On Appeal from the United States District Court for the District of New Jersey (D.C. Civ. No. 04-01711) Honorable Garrett E. Brown, Jr., District Judge.
The opinion of the court was delivered by: Greenberg, Circuit Judge.
BEFORE: SLOVITER, FISHER, and GREENBERG, Circuit Judges.
This matter comes on before this court on appeal by a bankruptcy trustee from a final order of the district court entered August 31, 2004, affirming two orders of the bankruptcy court. Following a state foreclosure action and the satisfaction of the foreclosure judgment, the bankruptcy court granted the mortgageebank's motion under 11 U.S.C. § 506(b) ("section 506(b)") to award it attorneys' fees and expenses for services its attorneys rendered in the state and bankruptcy courts relating to the foreclosure. The trustee argues that the mortgagee-bank is not entitled to fees under section 506(b) because the note and mortgage, which included a provision for attorneys' fees and expenses, were extinguished by their merger into the final judgment of foreclosure. The trustee further argues that a potential exception to the merger doctrine predicated on the parties' intent to preserve the mortgagee's right to seek its attorneys' fees after entry and satisfaction of the foreclosure judgment does not apply because the terms of the mortgage did not evidence that the parties had any such intent. We agree with the trustee and will reverse the order of the district court.
II. FACTUAL BACKGROUND AND PROCEDURAL HISTORY
On or around February 13, 1995, the debtor, A&P Diversified Technologies Realty, Inc., executed a promissory note in favor of Fleet Bank, N.A. ("Fleet")*fn1 in the amount of $900,000,*fn2 secured by a mortgage on the debtor's property. The mortgage provided, in relevant part:
Agreement to Pay Attorneys' Fees and Expenses. In the event that the Mortgagor should default under any of the provisions of the Note or any other Loan Document and the Mortgagee shall employ attorneys or incur other costs and expenses for the collection of payments due or to become due, the realization upon any Collateral, or for the enforcement or performance or observance of any Obligation or agreement on the part of the Mortgagor of any Guarantor under any Loan Document, whether by litigation or otherwise, the Mortgagor agrees that it will pay to the Mortgagee, on demand, the reasonable fee of such attorneys, together with all other costs and expenses incurred by the Mortgagee, and that all of said costs and expenses shall be secured by the Mortgage.
J.A. at 232-33*fn3 (emphasis added). The mortgage also provided that "[t]he Mortgagor . . . waives and releases, to the fullest extent it may lawfully do so, all benefit of any present or future moratorium law or any other present or future law, regulation or judicial decisions . . . [which] conflict[ ] with any provision herein or in the other Loan Documents." J.A. at 230.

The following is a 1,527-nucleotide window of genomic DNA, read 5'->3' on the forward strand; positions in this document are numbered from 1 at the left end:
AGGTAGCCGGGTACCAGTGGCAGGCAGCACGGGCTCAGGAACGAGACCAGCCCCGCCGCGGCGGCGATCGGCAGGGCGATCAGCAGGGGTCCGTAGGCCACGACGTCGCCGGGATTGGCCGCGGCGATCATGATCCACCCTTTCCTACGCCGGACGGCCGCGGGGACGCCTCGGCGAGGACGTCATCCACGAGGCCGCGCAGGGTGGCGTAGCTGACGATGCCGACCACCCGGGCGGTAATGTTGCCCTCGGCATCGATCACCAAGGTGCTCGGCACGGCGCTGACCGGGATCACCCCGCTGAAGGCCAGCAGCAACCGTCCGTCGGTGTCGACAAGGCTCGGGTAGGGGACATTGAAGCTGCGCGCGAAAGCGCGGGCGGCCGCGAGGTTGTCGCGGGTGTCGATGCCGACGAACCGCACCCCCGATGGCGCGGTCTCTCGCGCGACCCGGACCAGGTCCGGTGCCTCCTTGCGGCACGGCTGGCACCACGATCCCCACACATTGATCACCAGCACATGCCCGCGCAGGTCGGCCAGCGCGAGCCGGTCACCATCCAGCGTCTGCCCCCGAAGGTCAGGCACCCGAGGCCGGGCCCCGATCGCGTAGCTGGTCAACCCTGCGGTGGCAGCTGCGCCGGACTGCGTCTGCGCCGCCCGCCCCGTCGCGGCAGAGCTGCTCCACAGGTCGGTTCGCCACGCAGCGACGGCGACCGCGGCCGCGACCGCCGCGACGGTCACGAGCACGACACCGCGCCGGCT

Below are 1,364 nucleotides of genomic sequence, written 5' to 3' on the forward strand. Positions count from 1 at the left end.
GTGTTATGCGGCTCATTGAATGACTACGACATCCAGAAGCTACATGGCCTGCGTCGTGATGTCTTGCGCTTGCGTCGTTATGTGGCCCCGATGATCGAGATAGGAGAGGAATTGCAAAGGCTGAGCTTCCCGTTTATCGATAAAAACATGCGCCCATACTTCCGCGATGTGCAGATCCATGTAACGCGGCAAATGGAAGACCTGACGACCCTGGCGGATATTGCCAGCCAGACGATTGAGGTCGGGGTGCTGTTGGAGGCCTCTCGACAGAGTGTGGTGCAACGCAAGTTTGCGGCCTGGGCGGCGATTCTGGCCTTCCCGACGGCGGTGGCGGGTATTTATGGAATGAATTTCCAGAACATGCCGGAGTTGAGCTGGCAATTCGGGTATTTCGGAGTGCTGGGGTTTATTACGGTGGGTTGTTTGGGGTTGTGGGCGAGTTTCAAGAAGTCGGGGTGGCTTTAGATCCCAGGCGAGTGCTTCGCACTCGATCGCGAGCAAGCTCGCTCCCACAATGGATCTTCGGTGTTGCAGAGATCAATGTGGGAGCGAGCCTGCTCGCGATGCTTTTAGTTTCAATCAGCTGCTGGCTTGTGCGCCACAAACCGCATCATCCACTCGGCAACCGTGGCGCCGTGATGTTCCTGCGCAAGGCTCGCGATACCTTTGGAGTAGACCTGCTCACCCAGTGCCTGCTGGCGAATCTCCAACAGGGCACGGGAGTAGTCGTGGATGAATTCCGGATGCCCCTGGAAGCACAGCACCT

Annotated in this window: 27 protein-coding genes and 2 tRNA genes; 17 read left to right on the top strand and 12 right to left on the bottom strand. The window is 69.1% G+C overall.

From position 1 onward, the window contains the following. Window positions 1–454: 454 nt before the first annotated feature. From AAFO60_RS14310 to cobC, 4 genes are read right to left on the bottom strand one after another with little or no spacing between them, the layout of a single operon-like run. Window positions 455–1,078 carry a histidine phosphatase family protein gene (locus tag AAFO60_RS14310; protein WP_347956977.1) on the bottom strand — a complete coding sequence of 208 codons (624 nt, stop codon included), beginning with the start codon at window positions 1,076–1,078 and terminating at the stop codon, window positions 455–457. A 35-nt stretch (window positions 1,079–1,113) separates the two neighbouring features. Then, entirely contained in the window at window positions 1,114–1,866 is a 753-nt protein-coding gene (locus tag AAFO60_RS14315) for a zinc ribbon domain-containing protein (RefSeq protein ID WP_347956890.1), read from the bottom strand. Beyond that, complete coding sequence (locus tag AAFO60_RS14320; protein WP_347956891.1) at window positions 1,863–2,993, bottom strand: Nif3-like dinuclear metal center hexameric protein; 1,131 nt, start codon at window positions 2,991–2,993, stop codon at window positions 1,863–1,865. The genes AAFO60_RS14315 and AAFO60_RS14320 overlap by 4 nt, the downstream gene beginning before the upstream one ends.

The debtor defaulted, leading Fleet to institute a foreclosure action in the Superior Court of New Jersey. While the foreclosure proceedings were pending, the debtor filed a voluntary petition for relief under Chapter 11 of the Bankruptcy Code in the bankruptcy court, which automatically stayed the foreclosure, but the bankruptcy court granted Fleet relief from the stay and allowed it to continue with the foreclosure. Ultimately, the bankruptcy court converted the debtor's case to a Chapter 7 proceeding and appointed Catherine E. Youngman as the Chapter 7 trustee for the debtor's estate on May 2, 2001. After the stay was lifted, Fleet obtained a final judgment of foreclosure in the amount of $1,118,853.69 which included $7500 in counsel fees awarded to Fleet in accordance with N.J. Court Rule 4:42-9(a)(4) ("Rule 4:42-9(a)(4)") as well as substantial taxes and interest not in dispute here.*fn4 Fleet collected the full amount of the judgment through the state-court foreclosure process.
The trustee subsequently filed a motion in the bankruptcy court to expunge Fleet's claim. Fleet opposed the motion and cross-moved for attorneys' fees pursuant to section 506(b). The bankruptcy court denied the trustee's motion and granted Fleet's motion, awarding attorneys' fees in the amount of $304,181.45 and expenses in the amount of $32,772.43. It appears that the court contemplated that the trustee would pay the fees and expenses from the debtor's estate but that this will not be possible as the debtor's estate is valued at far less than the fees and expenses awarded. Nevertheless, the trustee appealed to the district court from the bankruptcy court's orders.
The district court affirmed the bankruptcy court's orders awarding attorneys' fees and expenses to Fleet and denying the trustee's motion to expunge Fleet's claim. Although the district court acknowledged that the merger doctrine, which normally extinguishes a creditor's rights under a mortgage once judgment is entered, applied in this case, it held that "it is clear from the language of the agreement that the parties intended their rights under the mortgage to be preserved beyond any judgment, more specifically, the state court foreclosure judgment." J.A. at 10. Thus, in the district court's view, Fleet's right to recover fees and expenses was not extinguished by merger of the mortgage into the judgment. In reaching its result the court relied on language we already have quoted contained in the mortgage, which provided that "[t]he Mortgagor . . . waives and releases, to the fullest extent it may lawfully do so, all benefit of any present or future moratorium law or any other present ...